**Now available to download from Bandcamp! You can pay what you want for it (or nab it for free) – all money raised will go towards my continuing composition education. Click to get your copy now!**

I was drawn to Gardiner’s rather Beckettesque libretto because I felt it conveyed the sorrow and bleakness of the central character of the Inspector, a good man who is thrown to the wolves by the government and the press. The original synopsis was based upon the true story of David Kelly, the UN Weapons Inspector who reportedly committed suicide in 2003, and Gardiner’s script hinted at the dark future of the Inspector in a way which I found intriguing.

Written for bass-baritone (The Inspector), counter-tenor/alto (The Advisor), tenor (The Journalist), chorus of Journalists, electric violin, flute, piano, strings and percussion, the opera was recorded in July 2012 from various parts of the Northern hemisphere by:

  • Charles Turner – The Inspector (USA)
  • Andrew Pickett – The Advisor (Canada)
  • Nick Allen – The Journalist (UK)
  • Chrissie Caulfield – electric violin (UK)
  • Caitlin Rowley – flute (UK)
  • Other parts were produced using Garritan Personal Orchestra virtual instruments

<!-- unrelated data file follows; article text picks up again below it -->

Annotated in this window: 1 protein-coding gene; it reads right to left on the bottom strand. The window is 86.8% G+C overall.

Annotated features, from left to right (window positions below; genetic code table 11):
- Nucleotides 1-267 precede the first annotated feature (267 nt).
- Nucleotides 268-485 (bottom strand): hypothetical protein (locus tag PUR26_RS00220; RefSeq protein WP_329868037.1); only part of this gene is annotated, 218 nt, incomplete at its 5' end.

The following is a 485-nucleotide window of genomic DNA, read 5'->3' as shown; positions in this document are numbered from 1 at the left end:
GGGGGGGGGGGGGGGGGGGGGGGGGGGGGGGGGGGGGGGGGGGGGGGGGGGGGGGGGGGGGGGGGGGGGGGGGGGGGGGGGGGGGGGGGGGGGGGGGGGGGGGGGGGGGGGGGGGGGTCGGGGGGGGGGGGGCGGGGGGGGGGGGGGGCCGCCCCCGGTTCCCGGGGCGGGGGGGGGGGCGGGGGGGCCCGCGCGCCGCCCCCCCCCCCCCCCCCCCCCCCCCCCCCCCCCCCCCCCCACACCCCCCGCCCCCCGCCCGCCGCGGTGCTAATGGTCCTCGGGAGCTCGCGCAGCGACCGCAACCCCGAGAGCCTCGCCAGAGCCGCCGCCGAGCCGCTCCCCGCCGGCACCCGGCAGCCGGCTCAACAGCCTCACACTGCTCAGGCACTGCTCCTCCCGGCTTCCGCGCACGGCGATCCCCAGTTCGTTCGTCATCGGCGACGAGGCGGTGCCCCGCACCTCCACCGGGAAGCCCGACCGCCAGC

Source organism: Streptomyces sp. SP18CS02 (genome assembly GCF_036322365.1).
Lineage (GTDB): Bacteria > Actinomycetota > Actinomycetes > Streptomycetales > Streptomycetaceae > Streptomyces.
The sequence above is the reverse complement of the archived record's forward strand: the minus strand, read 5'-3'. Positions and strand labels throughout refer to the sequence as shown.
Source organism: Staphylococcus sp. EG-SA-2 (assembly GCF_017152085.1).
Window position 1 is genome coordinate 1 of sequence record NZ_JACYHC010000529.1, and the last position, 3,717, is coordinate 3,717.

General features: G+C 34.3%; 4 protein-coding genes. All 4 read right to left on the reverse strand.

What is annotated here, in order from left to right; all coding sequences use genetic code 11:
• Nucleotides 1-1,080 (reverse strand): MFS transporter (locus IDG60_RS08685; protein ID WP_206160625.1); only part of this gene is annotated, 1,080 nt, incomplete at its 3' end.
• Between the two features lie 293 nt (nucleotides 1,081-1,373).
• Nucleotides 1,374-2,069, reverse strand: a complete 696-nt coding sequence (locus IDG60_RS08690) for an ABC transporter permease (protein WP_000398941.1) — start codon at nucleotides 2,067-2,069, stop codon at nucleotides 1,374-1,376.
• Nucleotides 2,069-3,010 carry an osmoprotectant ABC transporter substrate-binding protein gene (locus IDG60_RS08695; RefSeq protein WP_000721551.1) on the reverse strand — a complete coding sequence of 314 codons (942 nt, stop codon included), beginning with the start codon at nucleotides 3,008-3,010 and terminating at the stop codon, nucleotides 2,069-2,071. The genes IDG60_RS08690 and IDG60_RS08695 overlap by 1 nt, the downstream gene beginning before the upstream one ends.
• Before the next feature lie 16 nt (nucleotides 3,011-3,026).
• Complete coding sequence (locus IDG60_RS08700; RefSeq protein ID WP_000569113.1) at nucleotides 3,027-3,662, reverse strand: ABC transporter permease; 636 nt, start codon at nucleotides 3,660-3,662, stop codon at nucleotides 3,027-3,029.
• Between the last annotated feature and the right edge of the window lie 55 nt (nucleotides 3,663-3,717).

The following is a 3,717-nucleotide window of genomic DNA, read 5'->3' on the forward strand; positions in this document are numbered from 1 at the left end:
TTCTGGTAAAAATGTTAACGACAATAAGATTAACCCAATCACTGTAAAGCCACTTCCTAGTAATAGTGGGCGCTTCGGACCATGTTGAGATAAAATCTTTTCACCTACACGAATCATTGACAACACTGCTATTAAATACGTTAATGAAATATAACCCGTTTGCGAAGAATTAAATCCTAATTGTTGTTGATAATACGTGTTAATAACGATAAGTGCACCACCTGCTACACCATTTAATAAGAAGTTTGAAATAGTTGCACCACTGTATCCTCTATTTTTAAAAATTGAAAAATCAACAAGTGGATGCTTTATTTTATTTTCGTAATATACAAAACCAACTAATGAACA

Read about the composition of On Harrowdown Hill in the journal

Thickets

Thickets was written specifically for the CoMA Midwinter Composers Masterclass in Durham in 2011. It is scored for 2 violins, viola and 2 celli (or cello and double bass) and written specifically to be suitable for amateur players of grade 4-5 and upwards.

While the technical requirements are not great, the work draws its effectiveness from a lyrical sharing of themes in the slow opening section and from characteristic sections of hocketing between parts in the main body of the work. There are rhythmic challenges in particular, but nothing insurmountable for players of this level.

Thickets was workshopped and performed at the CoMA Midwinter Late Starter Strings School in Durham in 2011, where the conductor – cellist Robin Michael – described it as “a fantastic piece” and “unbelievably well-written for strings”. Several of the performers involved (two to a part for the workshop) expressed their enjoyment of the piece to the composer afterwards.

There are a few posts in the journal about the composing process for Thickets: